News To Abuse

Sorry not to have written in the past week. Work’s been hectic, and my evenings have been spent at work on that Paul West book (“The Immensity of the Here and Now”). I’m going to publishing it, and hope to have it all put together in time for a hardcover release by 9.11 of this year. This site’ll likely chronicle a lot of that activity, offering some insight into the strange world of small press publishing.

And now, on with the Gil Roth Show . . .

Y Kant Gil Turn Away

I was helping put together an NEA grant application for one of my authors last night (yeah, I know, exciting way to spend a Friday night; sue me), and had VH1 Classic on in the background. For those of you not familiar with it (I think it’s only on satellite), this channel spends most of its time showing videos from the 1980s. And not just later ’80s metal bands or anything; VH1 Classic airs ridiculous amounts of great New Wave tunes and post-New Wave pop. Which is to say, it’s my childhood (youth, really) splattered on a TV tube.

Last night, during the Request Hour, they aired a video for a song called “The Big Picture.” It was from Tori Amos‘ first effort, known as “Y Kant Tori Read.” I recognized the voice and turned to watch the video. I found myself transfixed for the next 4+ minutes. Somehow, a major label felt that they needed to position this girl as Tiffany’s sluttier sister. The hair was teased up, the skirts were short, and she spent the last two minutes of the video bouncing to a beat, with the camera strategically trying to catch some jiggling.

No, really. Tori Amos. Jiggling. Now, this isn’t to say she wasn’t kinda hot, especially in the part where she was wearing leather low-riders and a little green top. But considering how her career took off when she was re-positioned as a demented art-school girl of doom (I’m generalizing; don’t kill me) a few years later, it’s sort of an amazing transformation.

I mean, there are times that I marvel over the career progression of The Beatles. They managed to go, in 4 years, from (incredibly gifted) pop music writers into innovators whose work is so profoundly uncanny that we barely recognize its influence upon us. By which I mean, a bunch of aspects of contemporary music are so Beatles-derived that we have a hard time imagining that they didn’t exist previously. Not to give them sole credit/blame for music today. In fact, they were part of a pretty insanely creative matrix of musicians that drove each other to greater heights through competition. But that’s neither here nor there.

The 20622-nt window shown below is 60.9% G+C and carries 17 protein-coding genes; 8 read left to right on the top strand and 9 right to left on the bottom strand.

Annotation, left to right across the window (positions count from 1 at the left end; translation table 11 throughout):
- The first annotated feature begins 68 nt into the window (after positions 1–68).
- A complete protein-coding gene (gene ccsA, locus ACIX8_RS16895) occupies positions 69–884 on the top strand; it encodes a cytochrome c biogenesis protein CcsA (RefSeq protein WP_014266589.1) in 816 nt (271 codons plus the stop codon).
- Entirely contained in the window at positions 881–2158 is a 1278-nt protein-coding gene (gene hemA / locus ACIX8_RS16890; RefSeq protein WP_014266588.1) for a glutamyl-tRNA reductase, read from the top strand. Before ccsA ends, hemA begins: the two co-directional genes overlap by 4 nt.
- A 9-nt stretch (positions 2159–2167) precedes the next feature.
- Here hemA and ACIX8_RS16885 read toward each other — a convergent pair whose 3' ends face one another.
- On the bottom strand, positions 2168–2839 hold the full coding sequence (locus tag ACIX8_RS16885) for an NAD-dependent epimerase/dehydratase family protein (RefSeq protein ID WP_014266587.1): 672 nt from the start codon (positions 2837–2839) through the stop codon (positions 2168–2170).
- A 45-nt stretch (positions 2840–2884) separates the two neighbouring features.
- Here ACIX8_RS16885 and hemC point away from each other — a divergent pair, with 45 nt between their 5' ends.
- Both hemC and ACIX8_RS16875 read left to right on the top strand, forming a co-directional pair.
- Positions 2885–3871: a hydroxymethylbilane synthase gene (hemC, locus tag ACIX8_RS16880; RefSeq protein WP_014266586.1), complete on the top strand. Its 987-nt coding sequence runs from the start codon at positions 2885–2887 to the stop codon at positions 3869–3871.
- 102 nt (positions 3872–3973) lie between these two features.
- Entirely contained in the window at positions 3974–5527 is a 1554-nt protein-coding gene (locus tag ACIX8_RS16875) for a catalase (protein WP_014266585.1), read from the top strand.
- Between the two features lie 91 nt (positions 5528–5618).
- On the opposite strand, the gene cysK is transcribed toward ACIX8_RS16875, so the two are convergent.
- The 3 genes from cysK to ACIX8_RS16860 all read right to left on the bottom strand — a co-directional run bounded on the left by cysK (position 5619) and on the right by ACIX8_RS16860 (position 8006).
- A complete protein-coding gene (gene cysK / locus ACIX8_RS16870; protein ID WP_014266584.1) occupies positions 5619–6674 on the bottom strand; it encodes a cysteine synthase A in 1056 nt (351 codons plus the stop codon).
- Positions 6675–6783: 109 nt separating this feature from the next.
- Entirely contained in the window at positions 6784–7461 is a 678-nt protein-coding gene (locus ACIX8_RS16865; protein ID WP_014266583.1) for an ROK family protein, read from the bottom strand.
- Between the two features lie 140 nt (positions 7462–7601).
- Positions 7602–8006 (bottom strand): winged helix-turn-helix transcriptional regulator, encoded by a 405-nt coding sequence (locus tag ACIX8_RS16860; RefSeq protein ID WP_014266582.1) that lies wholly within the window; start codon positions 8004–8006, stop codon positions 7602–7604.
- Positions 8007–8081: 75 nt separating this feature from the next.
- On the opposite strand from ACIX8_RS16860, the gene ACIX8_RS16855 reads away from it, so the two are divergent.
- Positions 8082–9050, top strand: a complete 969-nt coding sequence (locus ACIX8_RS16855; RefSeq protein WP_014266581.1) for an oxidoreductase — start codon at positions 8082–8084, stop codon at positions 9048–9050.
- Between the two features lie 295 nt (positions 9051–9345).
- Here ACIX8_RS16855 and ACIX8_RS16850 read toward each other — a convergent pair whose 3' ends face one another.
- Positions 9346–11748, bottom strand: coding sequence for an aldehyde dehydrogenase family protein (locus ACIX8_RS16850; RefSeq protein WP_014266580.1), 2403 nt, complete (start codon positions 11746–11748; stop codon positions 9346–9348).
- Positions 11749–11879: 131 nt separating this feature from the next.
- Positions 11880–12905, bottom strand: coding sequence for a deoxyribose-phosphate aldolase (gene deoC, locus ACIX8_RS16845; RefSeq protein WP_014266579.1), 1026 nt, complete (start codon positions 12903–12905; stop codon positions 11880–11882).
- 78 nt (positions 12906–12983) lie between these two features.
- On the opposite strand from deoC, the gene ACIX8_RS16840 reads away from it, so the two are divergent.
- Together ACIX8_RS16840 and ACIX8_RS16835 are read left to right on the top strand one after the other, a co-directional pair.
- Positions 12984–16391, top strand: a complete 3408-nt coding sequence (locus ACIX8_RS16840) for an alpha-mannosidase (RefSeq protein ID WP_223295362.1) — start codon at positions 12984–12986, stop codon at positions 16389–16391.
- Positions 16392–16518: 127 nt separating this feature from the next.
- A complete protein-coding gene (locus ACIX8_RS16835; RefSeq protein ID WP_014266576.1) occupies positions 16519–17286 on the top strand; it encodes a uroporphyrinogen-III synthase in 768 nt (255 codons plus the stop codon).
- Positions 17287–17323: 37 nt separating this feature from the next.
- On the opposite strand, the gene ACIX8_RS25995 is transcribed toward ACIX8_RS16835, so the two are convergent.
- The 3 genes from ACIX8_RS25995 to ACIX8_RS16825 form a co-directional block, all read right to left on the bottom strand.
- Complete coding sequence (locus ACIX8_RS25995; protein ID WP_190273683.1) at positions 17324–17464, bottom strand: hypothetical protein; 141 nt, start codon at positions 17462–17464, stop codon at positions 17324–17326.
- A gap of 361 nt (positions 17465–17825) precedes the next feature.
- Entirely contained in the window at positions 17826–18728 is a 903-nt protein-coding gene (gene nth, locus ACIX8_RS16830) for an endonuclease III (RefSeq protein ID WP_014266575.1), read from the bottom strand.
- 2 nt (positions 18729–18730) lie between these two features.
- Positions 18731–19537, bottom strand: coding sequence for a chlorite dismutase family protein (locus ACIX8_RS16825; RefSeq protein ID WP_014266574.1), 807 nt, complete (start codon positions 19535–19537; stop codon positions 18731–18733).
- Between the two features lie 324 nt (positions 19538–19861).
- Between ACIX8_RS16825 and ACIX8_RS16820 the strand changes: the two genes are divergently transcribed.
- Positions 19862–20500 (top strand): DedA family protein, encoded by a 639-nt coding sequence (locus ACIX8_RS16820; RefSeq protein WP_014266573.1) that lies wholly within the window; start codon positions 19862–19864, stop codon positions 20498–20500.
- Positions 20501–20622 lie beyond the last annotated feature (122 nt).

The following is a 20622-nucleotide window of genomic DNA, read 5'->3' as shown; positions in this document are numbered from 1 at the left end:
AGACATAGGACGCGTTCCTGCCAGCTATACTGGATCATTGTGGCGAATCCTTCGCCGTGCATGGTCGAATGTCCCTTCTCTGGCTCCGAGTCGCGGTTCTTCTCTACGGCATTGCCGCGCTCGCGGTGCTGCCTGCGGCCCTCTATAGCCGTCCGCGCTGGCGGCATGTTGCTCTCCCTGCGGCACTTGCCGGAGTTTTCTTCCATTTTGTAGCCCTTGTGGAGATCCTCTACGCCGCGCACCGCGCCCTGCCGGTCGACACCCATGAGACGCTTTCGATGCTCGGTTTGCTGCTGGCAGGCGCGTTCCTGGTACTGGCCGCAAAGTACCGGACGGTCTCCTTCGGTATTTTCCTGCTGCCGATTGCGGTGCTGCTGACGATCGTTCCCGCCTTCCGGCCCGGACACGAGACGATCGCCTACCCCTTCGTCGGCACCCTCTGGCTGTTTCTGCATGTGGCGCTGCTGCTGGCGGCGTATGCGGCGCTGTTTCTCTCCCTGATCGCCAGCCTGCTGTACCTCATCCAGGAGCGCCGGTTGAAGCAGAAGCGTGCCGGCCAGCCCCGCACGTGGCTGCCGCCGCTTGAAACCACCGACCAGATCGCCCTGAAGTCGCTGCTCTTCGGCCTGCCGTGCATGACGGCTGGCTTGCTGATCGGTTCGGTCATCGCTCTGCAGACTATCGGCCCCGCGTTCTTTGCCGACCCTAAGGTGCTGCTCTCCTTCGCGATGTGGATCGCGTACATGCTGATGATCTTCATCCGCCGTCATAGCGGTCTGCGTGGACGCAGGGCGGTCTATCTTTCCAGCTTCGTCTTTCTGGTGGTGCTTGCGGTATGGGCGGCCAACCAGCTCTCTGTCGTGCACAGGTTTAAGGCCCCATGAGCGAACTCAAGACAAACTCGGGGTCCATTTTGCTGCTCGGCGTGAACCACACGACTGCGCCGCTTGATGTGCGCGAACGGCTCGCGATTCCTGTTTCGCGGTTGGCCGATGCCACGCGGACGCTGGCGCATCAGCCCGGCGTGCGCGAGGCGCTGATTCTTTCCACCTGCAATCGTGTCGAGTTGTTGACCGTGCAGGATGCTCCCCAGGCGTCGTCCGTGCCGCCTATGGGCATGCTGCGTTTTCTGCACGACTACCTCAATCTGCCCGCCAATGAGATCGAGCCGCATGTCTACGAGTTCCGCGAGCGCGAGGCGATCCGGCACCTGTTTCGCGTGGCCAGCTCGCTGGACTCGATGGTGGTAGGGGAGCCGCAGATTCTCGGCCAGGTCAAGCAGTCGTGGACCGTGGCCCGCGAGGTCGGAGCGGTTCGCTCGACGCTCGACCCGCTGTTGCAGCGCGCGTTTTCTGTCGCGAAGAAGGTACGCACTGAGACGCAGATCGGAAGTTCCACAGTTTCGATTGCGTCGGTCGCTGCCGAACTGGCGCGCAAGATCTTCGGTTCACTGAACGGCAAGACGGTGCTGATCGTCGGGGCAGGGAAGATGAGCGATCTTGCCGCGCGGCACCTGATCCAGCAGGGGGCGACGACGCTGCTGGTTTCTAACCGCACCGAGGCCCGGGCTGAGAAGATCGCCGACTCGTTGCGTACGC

What I’m getting at is that, given the Lilith Fair-like aspect of her later career (which, from what I gather, has led to a bizarrely esoteric recent release), it’s hard for me to imagine that she would’ve been so willing to be marketed like that back in 1988. But then, a lot of people do crazy things for fame. I’m fortunate enough not to have come anywhere close to fame, and instead have negotiated my way through a whole ton of regular life.

And, though I’ve barely listened to Tori Amos’ work since about 1995, I’ll always hold her in a certain regard. After all, without her Little Earthquakes album (plus Diva, by Annie Lennox), getting girls during my senior year of college could’ve been a lot tougher . . .

Straight But Not Narrow

Spent yesterday down in Philadelphia, helping out my friend Robert Drake. In 1999, Drake was beaten nearly to death by a couple of queer-bashers in his apartment in Ireland, and has been slowly rehabbing since (he’s in a wheelchair now, and likely will be for the rest of his days). After the attack, his loved ones moved him back to Philadelphia, where he lived before moving to Sligo. Yesterday, I drove down from northern NJ to help move him into a new apartment. Turned out that most of the big move was done, with the furniture and TV getting moved on Thursday by Drake’s “chief operating officer,” Butch. The remaining job was moving 70-80 boxes of books to the home of Ed Hermance, owner of Giovanni’s Room, a queer bookstore on 12th & Pine in Philadelphia.